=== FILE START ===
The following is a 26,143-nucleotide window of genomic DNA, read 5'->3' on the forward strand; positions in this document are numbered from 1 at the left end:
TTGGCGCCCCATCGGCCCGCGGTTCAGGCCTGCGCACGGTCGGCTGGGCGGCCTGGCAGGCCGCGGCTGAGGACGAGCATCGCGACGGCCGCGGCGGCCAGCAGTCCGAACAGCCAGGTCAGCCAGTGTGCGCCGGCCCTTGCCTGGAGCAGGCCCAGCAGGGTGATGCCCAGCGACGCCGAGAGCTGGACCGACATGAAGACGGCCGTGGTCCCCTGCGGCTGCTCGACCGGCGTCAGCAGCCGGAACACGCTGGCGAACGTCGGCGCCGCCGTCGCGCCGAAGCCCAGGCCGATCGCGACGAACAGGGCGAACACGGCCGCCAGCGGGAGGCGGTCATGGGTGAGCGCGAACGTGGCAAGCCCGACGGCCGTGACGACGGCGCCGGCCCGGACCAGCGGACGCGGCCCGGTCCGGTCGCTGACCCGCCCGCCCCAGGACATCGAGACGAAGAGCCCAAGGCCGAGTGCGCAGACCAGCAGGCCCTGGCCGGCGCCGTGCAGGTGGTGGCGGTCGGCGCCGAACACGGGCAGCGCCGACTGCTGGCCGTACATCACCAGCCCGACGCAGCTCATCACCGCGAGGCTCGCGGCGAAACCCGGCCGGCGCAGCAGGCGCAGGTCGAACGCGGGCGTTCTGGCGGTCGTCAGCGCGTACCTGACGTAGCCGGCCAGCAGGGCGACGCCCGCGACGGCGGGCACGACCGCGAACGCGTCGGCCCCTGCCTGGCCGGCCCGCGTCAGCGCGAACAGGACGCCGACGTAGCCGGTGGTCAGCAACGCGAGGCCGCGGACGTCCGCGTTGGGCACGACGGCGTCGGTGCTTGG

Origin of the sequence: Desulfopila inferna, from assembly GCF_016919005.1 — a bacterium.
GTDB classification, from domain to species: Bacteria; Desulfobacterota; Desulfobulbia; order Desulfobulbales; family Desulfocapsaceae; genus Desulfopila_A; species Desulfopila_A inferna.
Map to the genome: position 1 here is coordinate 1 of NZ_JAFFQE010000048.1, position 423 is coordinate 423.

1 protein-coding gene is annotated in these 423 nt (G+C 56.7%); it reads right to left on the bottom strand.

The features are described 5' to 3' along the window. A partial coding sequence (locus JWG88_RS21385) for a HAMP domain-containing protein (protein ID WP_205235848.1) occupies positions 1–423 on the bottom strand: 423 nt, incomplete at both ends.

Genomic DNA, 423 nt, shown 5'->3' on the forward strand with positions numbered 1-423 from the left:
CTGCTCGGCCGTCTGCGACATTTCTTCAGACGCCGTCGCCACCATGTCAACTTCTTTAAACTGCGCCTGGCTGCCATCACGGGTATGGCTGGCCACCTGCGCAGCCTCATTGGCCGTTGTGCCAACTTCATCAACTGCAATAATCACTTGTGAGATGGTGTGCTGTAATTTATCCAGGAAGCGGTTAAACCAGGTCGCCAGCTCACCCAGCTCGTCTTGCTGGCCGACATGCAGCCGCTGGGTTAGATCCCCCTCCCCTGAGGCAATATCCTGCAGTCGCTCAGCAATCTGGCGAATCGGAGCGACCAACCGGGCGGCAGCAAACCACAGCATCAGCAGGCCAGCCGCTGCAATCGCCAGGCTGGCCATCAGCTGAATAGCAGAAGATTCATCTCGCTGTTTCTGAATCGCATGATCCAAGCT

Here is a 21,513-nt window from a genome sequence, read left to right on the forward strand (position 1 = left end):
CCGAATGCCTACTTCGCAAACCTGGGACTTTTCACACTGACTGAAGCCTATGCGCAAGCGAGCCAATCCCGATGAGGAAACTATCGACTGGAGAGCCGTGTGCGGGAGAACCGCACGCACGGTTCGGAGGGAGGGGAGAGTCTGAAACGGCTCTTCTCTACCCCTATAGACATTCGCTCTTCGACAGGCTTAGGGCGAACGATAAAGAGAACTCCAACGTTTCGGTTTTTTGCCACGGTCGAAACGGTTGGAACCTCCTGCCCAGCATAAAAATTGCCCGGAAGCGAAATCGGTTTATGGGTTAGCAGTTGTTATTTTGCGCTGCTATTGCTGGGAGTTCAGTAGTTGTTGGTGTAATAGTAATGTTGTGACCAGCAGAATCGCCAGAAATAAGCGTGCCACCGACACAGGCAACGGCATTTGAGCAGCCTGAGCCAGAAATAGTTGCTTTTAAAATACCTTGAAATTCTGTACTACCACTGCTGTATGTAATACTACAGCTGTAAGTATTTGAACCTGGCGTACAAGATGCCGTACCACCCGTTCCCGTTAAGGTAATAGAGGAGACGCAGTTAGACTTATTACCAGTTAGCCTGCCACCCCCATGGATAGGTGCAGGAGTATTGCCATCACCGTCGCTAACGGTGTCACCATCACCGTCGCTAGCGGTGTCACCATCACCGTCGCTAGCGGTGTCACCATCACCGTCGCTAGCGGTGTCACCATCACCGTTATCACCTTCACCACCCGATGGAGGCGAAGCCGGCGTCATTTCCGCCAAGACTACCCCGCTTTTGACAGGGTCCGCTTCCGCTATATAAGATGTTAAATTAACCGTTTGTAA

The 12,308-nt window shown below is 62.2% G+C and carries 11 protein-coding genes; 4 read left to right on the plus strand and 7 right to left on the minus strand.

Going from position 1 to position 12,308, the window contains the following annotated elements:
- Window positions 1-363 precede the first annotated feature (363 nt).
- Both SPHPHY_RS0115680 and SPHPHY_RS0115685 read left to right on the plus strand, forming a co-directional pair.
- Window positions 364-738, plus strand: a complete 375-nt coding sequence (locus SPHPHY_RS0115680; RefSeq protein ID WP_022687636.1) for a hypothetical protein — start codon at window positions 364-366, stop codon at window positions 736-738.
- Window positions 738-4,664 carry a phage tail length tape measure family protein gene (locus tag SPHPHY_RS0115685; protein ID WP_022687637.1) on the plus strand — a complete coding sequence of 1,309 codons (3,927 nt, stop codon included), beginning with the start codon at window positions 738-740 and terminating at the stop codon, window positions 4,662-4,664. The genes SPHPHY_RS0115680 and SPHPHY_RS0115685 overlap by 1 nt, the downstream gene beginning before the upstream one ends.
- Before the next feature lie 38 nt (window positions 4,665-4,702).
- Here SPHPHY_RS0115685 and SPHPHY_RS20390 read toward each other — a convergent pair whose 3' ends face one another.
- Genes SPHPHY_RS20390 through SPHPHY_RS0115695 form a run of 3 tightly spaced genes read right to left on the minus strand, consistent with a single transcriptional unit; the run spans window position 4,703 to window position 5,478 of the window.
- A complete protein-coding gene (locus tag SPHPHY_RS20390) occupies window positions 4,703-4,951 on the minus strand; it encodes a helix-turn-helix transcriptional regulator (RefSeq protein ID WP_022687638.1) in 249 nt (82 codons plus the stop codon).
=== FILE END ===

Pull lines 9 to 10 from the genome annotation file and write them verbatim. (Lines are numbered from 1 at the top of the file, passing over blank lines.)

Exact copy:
CTGCTCGGCCGTCTGCGACATTTCTTCAGACGCCGTCGCCACCATGTCAACTTCTTTAAACTGCGCCTGGCTGCCATCACGGGTATGGCTGGCCACCTGCGCAGCCTCATTGGCCGTTGTGCCAACTTCATCAACTGCAATAATCACTTGTGAGATGGTGTGCTGTAATTTATCCAGGAAGCGGTTAAACCAGGTCGCCAGCTCACCCAGCTCGTCTTGCTGGCCGACATGCAGCCGCTGGGTTAGATCCCCCTCCCCTGAGGCAATATCCTGCAGTCGCTCAGCAATCTGGCGAATCGGAGCGACCAACCGGGCGGCAGCAAACCACAGCATCAGCAGGCCAGCCGCTGCAATCGCCAGGCTGGCCATCAGCTGAATAGCAGAAGATTCATCTCGCTGTTTCTGAATCGCATGATCCAAGCT

Here is a 21,513-nt window from a genome sequence, read left to right on the forward strand (position 1 = left end):